Start by controlling the extra things you take on.
Stop adding more to your schedule, and start replacing things in it with the items that will serve you better. Even when something in you schedule is good, if you can replace it with something better, do it.
Add space into your calendar, take your estimates to complete tasks and add in cushions in case something runs long. It’s better to have extra downtime than not enough time.
Give yourself space; give yourself room to breathe.
No one else can do this for you.
Yes, you may have to give up some “ideal” do-everything scenarios, yet if you’re life experience and happiness improves as a result, then it’s worth it.
Additionally, when you allow proper time and space for rest and for each thing you take on, then the quality of what you do improves. When you give space, the experience you have is stronger, and what you deliver to others is better as well.
In essence, quality outweighs quantity, and giving yourself space delivers greater quality to you and those around you.
Life isn’t about doing everything. It isn’t about achieving every possible goal under the sun.
Life is about making the most of the time we have, and that means being the most present and most happy we can be in each moment.
While it’s something so many of us suffer from, a consistently over-packed schedule, sleep deprivation, and a lack of downtime aren’t indicators of great worth, nor are they something brag-worthy. Those things are indicators of an illness and unbalanced life, something which is detrimental, and needs to be addressed. They are problems which lead to greater problems in the long run.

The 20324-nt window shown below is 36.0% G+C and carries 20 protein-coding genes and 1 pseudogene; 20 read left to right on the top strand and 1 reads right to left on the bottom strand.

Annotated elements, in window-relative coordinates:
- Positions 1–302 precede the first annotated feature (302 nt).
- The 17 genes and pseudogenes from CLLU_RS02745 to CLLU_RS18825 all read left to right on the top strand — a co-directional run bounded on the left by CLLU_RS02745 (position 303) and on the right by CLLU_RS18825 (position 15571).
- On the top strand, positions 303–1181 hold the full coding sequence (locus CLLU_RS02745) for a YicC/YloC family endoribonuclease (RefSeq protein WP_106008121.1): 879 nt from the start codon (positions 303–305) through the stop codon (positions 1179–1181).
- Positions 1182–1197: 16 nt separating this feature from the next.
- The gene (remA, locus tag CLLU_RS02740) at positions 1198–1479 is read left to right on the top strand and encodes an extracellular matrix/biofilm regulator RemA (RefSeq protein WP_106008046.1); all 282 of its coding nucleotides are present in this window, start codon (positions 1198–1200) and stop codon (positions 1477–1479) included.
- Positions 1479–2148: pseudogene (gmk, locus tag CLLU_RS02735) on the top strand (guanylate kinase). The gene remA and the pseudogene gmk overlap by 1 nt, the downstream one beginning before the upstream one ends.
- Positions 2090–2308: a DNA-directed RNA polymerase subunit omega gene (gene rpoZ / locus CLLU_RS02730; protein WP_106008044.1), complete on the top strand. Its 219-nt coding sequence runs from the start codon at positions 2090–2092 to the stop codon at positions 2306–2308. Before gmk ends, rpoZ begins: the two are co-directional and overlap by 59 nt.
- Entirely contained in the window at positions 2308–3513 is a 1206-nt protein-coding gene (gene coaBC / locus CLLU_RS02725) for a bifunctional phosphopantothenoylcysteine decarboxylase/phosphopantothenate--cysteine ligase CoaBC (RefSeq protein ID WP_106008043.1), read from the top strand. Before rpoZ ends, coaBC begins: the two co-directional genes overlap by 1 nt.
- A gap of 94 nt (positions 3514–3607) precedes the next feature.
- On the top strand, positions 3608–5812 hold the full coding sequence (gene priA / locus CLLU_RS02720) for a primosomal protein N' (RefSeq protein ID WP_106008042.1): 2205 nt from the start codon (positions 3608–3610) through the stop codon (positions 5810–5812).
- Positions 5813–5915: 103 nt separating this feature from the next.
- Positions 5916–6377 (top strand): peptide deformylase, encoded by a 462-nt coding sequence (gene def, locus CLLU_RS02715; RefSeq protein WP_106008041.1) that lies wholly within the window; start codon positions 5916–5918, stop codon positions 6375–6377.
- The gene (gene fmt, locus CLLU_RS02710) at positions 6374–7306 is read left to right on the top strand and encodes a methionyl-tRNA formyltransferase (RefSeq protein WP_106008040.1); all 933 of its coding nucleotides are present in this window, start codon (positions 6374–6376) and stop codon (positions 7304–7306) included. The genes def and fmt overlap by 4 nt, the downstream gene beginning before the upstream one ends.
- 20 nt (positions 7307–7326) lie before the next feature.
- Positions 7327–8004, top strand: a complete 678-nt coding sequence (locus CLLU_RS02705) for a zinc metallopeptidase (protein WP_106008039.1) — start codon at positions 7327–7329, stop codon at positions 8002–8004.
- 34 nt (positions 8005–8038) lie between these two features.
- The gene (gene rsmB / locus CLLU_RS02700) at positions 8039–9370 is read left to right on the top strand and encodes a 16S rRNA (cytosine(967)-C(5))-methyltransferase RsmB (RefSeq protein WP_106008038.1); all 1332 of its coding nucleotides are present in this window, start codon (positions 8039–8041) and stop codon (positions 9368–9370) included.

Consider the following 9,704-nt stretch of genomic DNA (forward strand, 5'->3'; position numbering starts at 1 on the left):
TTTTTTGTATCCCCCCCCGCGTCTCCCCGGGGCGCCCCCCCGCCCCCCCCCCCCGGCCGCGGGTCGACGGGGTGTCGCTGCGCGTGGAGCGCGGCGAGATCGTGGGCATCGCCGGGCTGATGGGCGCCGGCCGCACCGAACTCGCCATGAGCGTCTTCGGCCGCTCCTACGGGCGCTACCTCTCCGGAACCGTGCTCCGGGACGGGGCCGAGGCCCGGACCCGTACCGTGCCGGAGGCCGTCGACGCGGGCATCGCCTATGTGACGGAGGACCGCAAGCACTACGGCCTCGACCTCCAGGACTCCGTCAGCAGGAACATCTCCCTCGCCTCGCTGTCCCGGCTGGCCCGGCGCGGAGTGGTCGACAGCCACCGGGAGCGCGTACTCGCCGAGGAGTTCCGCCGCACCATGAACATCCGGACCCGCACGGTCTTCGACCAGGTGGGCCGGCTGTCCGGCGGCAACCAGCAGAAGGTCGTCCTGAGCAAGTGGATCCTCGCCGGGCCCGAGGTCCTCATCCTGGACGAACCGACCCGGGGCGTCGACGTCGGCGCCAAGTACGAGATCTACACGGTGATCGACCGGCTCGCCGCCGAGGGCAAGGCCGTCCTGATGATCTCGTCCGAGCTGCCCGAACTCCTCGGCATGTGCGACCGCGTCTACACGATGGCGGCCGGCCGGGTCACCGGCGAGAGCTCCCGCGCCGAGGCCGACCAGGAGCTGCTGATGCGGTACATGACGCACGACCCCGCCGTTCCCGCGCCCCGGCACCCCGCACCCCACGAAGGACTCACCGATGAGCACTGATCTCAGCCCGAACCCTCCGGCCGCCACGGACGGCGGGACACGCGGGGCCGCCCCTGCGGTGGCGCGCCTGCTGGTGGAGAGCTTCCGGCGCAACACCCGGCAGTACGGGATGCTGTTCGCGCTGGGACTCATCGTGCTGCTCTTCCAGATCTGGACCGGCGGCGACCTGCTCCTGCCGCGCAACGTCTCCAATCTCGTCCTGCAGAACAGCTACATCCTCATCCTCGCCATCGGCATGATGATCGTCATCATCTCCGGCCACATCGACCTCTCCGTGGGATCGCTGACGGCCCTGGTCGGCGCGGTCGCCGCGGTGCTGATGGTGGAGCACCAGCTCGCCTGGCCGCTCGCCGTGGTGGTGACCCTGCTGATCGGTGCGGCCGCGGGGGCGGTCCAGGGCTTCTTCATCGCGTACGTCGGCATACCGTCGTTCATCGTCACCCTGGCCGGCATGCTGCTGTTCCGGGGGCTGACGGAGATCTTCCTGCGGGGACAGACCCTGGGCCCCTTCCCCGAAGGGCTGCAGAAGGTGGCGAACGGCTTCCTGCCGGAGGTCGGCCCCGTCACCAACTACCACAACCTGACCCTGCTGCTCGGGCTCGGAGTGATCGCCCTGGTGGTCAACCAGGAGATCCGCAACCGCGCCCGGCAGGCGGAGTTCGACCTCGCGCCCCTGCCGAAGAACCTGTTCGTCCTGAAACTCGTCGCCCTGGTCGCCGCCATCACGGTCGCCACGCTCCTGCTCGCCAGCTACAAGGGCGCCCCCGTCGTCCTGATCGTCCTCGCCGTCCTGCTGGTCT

That means we may have to let go of some artificial deadlines, goals, and targets in order to make room to breathe and to make the most of what we are doing and the life we have.
Key mindset shift:
- Think quality experience instead of quantity of experiences.
Realizations to consider:
- While so many of us tend to be overly busy, and the broader culture sees that as a good thing, it’s actually hurting us, and isn’t necessary.
- You can see greater happiness, satisfaction, and quality when you maximize your experience instead of the number of things you take on.
Actions to take:
- Start controlling your schedule.
- Start saying “no” to things when your schedule is filled.
- Give yourself extra time and space.
- Replace good activities with great ones.
Fellow Journeyer @ BigSkyRise
A note on television, and other media consumption…
Watching some TV is fine, just realize that doing so isn’t as refreshing to your body and mind as it might seem from the outside. Watching TV prevents your body and brain from reaching a full state of relaxation and rejuvenation. So, when it comes to the topic of downtime and free-time, it’s important to realize that also means stepping away from the television and other electronic devices.
The inspiration for this post comes from my own struggles with trying to take on too much, not getting enough sleep, and overpacking my calendar. When I maintain the discipline to keep free-time in my life, I see greater productivity, greater happiness, and a more positive impact on the world around me. So, I write this not as a judgement of those who are too busy in life, instead it’s encouragement and a reminder to treat yourself well, and to help us all by reminding society that downtime and free-time are good things for everyone.